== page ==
The suffering of Ukrainians following Russia’s invasion of Ukraine has impacted people all over the world. Christian writer Kyle Duncan was profoundly affected as one of his children was adopted from Ukraine. It made Duncan resolve to travel to the Ukrainian border in order to collect stories from survivors of the war. The result is the book Hope for Ukraine which is a compilation of the stories of the Ukrainians impacted by the invasion.
Church Leaders reports:
Ever since the beginning of Russia’s war on Ukraine, Christian author Kyle Duncan knew he had to do something.
The terrible things Ukrainians have endured are deeply personal to Duncan, as his 21-year-old son was adopted from the country.
After much contemplation, Duncan’s plan materialized – he would journey to the Ukrainian border to hear and document stories from survivors of the conflict. Those stories have been compiled into a book – “Hope For Ukraine,” which releases Tuesday, Sept. 6.
“I just felt helpless and was thinking what I could do for my son and for the situation,” Duncan told Baptist Press.
After arriving in Poland via plane, Duncan traveled to the border of Poland and Ukraine. Via a translator, Duncan interviewed over 20 people including those who escaped the war situation and also humanitarian workers associated with looking after refugees.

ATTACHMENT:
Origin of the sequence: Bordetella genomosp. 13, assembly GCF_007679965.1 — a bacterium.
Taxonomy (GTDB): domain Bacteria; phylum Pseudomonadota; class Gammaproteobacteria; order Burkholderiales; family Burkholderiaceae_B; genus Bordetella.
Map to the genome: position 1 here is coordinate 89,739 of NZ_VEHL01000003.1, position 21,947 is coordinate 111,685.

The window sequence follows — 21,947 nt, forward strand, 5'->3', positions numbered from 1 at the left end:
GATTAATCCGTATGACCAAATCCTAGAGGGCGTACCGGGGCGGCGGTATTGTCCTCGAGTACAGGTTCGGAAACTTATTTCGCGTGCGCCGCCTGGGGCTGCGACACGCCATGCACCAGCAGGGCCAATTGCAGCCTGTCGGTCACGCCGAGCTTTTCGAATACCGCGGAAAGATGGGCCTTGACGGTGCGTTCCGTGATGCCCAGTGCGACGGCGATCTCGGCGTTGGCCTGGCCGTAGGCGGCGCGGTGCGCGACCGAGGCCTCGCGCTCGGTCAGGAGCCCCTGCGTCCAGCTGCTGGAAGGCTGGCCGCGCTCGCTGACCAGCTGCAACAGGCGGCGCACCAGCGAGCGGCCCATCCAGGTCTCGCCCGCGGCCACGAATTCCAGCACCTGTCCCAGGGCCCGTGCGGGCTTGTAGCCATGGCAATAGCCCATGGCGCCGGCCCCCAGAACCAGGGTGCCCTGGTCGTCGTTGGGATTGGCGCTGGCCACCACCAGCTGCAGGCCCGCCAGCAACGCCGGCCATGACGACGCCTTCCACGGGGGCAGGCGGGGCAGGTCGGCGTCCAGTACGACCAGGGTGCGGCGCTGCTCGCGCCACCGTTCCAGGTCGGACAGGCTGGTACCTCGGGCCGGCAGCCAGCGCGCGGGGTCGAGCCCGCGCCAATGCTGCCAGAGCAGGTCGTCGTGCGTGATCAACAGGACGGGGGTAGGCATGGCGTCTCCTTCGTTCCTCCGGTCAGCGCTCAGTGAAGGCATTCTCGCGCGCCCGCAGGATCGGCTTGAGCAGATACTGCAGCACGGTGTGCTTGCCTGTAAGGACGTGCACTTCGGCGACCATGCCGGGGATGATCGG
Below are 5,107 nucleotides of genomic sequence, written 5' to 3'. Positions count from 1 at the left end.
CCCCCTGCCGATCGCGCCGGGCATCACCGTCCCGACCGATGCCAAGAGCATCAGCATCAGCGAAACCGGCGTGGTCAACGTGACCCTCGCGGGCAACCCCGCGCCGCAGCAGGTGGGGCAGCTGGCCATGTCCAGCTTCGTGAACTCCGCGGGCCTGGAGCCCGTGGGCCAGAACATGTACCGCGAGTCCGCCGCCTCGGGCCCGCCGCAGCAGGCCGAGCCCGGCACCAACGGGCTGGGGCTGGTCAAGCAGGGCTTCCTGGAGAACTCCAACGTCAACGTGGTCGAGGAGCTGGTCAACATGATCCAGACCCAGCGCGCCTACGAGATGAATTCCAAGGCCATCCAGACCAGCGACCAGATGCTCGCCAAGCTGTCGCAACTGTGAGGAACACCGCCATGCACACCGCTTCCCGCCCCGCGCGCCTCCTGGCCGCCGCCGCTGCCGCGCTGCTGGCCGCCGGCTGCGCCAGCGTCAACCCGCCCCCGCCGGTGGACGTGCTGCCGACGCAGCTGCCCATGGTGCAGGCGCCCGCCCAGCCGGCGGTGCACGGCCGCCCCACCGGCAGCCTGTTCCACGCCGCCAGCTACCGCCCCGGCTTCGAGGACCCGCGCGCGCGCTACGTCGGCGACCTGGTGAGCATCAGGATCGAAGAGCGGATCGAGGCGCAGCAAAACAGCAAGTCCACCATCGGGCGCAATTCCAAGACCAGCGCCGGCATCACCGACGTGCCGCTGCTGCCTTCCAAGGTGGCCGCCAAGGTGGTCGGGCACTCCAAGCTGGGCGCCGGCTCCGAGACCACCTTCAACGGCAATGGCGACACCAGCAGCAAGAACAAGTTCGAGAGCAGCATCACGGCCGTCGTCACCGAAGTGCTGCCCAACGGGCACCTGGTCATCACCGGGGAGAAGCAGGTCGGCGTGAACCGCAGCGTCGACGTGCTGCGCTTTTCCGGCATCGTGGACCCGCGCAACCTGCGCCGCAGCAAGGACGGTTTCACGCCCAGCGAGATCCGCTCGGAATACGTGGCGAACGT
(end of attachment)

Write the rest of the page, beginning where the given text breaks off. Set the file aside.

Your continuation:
After flying into Poland, Duncan made his way to the border of Ukraine and Poland, near the Polish city of Medyka. He worked a few connections to find a translator with a car, who helped him navigate during his time there from March 28 until mid-April.
What he found at the border was a mass of Ukrainians who had fled to Poland. Most of the people he talked with were women, children and the elderly, as men were required to stay and fight.
With the help of his translator, Duncan conduced more than 20 interviews with people who had fled Ukraine as well as humanitarian workers serving refugees.
Duncan even took one day to cross into Ukraine, calling it “the most impactful experience I had over there.”
He crossed the border on foot, and when we returned the same day, he had to wait in line more than nine hours to enter back into Poland because of all the people waiting. As he waited, he saw a pile of hundreds of kitchen knives at the Polish border, representing that families had made it to safety and could discard their only form of protection.
Despite all of the devastation and sadness he observed, the takeaway from all of his conversations with Ukrainians struck a much different tone.
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